In this Peace Parks TV episode, Trevor Landrey, Operations manager in Zinave National Park in Mozambique, reminisces about an ingenious honey-harvesting method dating back hundreds of years. Custom-built by bees – nature’s alternative to manmade hives – nests high in the park’s baobab trees would’ve posed a challenge to honey gatherers. Bark is smooth with no low-hanging branches, meaning that shimmying up the trunk would not have been an option. In the absence of ladders, harvesters would create their own rungs by knocking sharpened sticks into the tree, reaching the nest and its liquid gold. 

With the passing of time and changes in land use from one generation to the next, keeping traditional, and sustainable, farming practices alive in southern Africa’s rural areas is challenging. 

Peace Parks Foundation develops and implements conservation-friendly agriculture programmes, led by communities, to enhance food security and help local farmers employ practices which are in harmony with the land. In doing so, communities are able to generate alternative livelihoods and reduce their dependence on the natural resources within protected areas. 

One such initiative, in partnership with COmON Foundation, is beekeeping, which not only assists with looking after these biodiversity-boosting swarms, but also harvesting honey sustainably. Highly nutritious and with an endless shelf life, honey is a precious food resource, but also brings significant economic benefits. Being able to take this sweet produce to the marketplace creates an income stream that contributes to uplifting local livelihoods, and the good news is that the demand for organic honey is increasing.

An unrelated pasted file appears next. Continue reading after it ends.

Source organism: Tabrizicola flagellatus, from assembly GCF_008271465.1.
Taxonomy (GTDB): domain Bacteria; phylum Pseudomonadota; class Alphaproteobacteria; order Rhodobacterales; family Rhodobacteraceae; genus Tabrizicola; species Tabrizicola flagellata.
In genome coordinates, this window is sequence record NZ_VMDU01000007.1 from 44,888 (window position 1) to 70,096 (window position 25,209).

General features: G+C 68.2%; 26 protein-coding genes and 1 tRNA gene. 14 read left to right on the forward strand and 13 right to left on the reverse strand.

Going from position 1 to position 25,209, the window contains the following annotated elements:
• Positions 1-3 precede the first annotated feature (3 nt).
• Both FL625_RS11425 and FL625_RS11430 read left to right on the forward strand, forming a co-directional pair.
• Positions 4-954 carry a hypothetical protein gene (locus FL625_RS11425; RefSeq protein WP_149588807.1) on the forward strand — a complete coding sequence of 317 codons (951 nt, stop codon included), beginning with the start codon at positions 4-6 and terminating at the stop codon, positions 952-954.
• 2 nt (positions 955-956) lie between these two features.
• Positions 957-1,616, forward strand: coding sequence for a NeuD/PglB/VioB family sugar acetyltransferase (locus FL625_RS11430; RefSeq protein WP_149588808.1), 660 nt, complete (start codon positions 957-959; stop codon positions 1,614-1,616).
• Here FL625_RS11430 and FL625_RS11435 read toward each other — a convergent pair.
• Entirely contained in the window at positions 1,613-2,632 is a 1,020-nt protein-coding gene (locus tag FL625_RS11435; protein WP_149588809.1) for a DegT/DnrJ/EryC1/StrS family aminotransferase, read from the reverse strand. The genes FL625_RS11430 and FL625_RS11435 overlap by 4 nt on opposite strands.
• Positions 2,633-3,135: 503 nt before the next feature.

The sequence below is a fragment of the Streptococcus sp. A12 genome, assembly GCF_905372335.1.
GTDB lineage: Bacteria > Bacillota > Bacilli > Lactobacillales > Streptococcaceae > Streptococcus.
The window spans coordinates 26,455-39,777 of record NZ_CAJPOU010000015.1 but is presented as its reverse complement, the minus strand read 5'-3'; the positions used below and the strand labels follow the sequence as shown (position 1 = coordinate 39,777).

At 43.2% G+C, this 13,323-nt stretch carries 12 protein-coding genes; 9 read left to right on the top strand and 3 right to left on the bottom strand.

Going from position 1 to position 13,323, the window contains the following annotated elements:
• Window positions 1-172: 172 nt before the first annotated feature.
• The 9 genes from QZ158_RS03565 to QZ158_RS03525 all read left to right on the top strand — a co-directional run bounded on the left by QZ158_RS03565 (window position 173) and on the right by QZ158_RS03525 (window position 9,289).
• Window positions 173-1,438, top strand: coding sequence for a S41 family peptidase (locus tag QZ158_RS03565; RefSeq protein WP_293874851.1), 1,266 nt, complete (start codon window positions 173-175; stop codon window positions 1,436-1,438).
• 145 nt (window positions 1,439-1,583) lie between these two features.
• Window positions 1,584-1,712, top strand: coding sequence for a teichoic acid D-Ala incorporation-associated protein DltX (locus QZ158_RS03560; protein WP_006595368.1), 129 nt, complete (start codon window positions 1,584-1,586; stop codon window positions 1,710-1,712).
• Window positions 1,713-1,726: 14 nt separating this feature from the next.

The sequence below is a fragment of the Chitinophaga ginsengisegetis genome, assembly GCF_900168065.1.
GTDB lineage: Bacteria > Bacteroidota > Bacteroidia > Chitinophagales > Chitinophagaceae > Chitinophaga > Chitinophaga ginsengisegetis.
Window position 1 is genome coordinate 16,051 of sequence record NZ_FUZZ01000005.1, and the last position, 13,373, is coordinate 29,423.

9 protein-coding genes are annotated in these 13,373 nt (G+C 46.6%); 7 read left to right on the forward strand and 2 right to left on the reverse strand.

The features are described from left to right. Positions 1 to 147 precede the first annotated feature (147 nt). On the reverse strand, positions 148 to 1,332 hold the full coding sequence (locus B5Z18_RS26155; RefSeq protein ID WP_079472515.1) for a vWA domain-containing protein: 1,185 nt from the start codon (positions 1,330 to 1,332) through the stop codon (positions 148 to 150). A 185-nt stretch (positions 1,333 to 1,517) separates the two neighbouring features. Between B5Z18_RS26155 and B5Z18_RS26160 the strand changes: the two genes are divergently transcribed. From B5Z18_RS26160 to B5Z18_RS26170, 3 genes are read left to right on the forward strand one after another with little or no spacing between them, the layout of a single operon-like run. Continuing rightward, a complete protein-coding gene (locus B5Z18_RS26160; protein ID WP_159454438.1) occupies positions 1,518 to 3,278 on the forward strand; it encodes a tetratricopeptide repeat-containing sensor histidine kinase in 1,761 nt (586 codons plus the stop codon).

Amongst the conservation agriculture initiatives underway close to Maputo National Park, a monumental 7308 Kgs of honey have been produced in total amongst 93 families. This year, there are 40 families involved in beekeeping and 132 hives, which have produced 280Kgs of honey so far – all sold out! All the members have been trained in management and production techniques. To further promote community engagement and communication, community members who have proven their commitment and interest in the project have been appointed as beekeeping activists and team leaders. These activists are now empowered to provide technical support, motivation and leadership to other beekeepers.  

In Simalaha Community Conservancy’s beekeeping project, priority community needs are the training of beekeepers, provision of tools and equipment, and linking to reliable local markets. As of this year, 1,554 beehives have been distributed and received by 250 beekeepers – great progress for many more sweet returns, we hope! 

Amongst other conservation agriculture initiatives in communities living alongside protected areas, resources such as seedlings, pesticides, irrigation systems and training in special horticultural methods are made available to farmers to achieve improved crop yields from poor soil. Like beekeeping, these projects are helping farmers establish linkages to take their produce to market. 

Peace Parks Foundation and partners are committed to supporting communities living close to protected areas through conservation agriculture, to promote healthy landscapes and sustainable food production. 

To learn more about Peace Parks’ conservation agriculture work, visit